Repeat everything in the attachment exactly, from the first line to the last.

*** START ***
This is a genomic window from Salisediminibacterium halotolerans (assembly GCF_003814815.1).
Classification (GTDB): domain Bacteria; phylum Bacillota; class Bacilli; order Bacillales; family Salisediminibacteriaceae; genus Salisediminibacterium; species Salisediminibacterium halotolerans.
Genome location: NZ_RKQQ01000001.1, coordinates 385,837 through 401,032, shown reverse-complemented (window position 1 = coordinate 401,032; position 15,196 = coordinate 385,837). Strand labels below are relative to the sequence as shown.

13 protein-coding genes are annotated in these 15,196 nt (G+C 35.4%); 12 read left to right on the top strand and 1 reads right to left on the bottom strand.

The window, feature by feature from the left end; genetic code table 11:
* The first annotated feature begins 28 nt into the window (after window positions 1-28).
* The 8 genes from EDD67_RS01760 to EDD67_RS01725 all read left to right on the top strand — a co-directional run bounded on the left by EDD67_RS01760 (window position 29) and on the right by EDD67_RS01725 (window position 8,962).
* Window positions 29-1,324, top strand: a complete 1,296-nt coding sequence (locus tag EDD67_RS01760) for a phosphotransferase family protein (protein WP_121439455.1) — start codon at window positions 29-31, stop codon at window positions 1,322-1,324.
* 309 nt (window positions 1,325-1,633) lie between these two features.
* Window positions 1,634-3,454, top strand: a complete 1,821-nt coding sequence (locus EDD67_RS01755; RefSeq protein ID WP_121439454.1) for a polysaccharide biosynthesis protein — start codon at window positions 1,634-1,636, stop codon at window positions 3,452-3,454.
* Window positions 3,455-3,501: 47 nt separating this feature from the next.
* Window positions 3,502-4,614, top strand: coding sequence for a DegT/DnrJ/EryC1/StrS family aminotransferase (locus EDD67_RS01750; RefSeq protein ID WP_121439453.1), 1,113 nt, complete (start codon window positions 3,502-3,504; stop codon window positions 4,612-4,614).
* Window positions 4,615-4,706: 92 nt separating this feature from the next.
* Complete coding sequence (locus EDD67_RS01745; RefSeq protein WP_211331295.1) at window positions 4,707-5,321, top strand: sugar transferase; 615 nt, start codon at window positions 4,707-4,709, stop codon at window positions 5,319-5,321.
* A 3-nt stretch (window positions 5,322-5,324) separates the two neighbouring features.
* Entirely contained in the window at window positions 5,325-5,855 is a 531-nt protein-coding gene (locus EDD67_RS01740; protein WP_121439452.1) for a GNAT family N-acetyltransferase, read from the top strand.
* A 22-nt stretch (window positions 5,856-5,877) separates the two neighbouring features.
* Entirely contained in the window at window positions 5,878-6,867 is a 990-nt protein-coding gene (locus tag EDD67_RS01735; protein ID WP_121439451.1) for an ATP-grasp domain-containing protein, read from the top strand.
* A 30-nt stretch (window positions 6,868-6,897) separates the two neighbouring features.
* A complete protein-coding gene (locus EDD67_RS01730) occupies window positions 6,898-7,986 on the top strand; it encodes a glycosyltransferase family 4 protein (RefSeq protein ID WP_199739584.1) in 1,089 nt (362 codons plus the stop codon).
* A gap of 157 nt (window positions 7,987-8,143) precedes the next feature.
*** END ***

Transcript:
This is a genomic window from Salisediminibacterium halotolerans (assembly GCF_003814815.1).
Classification (GTDB): domain Bacteria; phylum Bacillota; class Bacilli; order Bacillales; family Salisediminibacteriaceae; genus Salisediminibacterium; species Salisediminibacterium halotolerans.
Genome location: NZ_RKQQ01000001.1, coordinates 385,837 through 401,032, shown reverse-complemented (window position 1 = coordinate 401,032; position 15,196 = coordinate 385,837). Strand labels below are relative to the sequence as shown.

13 protein-coding genes are annotated in these 15,196 nt (G+C 35.4%); 12 read left to right on the top strand and 1 reads right to left on the bottom strand.

The window, feature by feature from the left end; genetic code table 11:
* The first annotated feature begins 28 nt into the window (after window positions 1-28).
* The 8 genes from EDD67_RS01760 to EDD67_RS01725 all read left to right on the top strand — a co-directional run bounded on the left by EDD67_RS01760 (window position 29) and on the right by EDD67_RS01725 (window position 8,962).
* Window positions 29-1,324, top strand: a complete 1,296-nt coding sequence (locus tag EDD67_RS01760) for a phosphotransferase family protein (protein WP_121439455.1) — start codon at window positions 29-31, stop codon at window positions 1,322-1,324.
* 309 nt (window positions 1,325-1,633) lie between these two features.
* Window positions 1,634-3,454, top strand: a complete 1,821-nt coding sequence (locus EDD67_RS01755; RefSeq protein ID WP_121439454.1) for a polysaccharide biosynthesis protein — start codon at window positions 1,634-1,636, stop codon at window positions 3,452-3,454.
* Window positions 3,455-3,501: 47 nt separating this feature from the next.
* Window positions 3,502-4,614, top strand: coding sequence for a DegT/DnrJ/EryC1/StrS family aminotransferase (locus EDD67_RS01750; RefSeq protein ID WP_121439453.1), 1,113 nt, complete (start codon window positions 3,502-3,504; stop codon window positions 4,612-4,614).
* Window positions 4,615-4,706: 92 nt separating this feature from the next.
* Complete coding sequence (locus EDD67_RS01745; RefSeq protein WP_211331295.1) at window positions 4,707-5,321, top strand: sugar transferase; 615 nt, start codon at window positions 4,707-4,709, stop codon at window positions 5,319-5,321.
* A 3-nt stretch (window positions 5,322-5,324) separates the two neighbouring features.
* Entirely contained in the window at window positions 5,325-5,855 is a 531-nt protein-coding gene (locus EDD67_RS01740; protein WP_121439452.1) for a GNAT family N-acetyltransferase, read from the top strand.
* A 22-nt stretch (window positions 5,856-5,877) separates the two neighbouring features.
* Entirely contained in the window at window positions 5,878-6,867 is a 990-nt protein-coding gene (locus tag EDD67_RS01735; protein ID WP_121439451.1) for an ATP-grasp domain-containing protein, read from the top strand.
* A 30-nt stretch (window positions 6,868-6,897) separates the two neighbouring features.
* A complete protein-coding gene (locus EDD67_RS01730) occupies window positions 6,898-7,986 on the top strand; it encodes a glycosyltransferase family 4 protein (RefSeq protein ID WP_199739584.1) in 1,089 nt (362 codons plus the stop codon).
* A gap of 157 nt (window positions 7,987-8,143) precedes the next feature.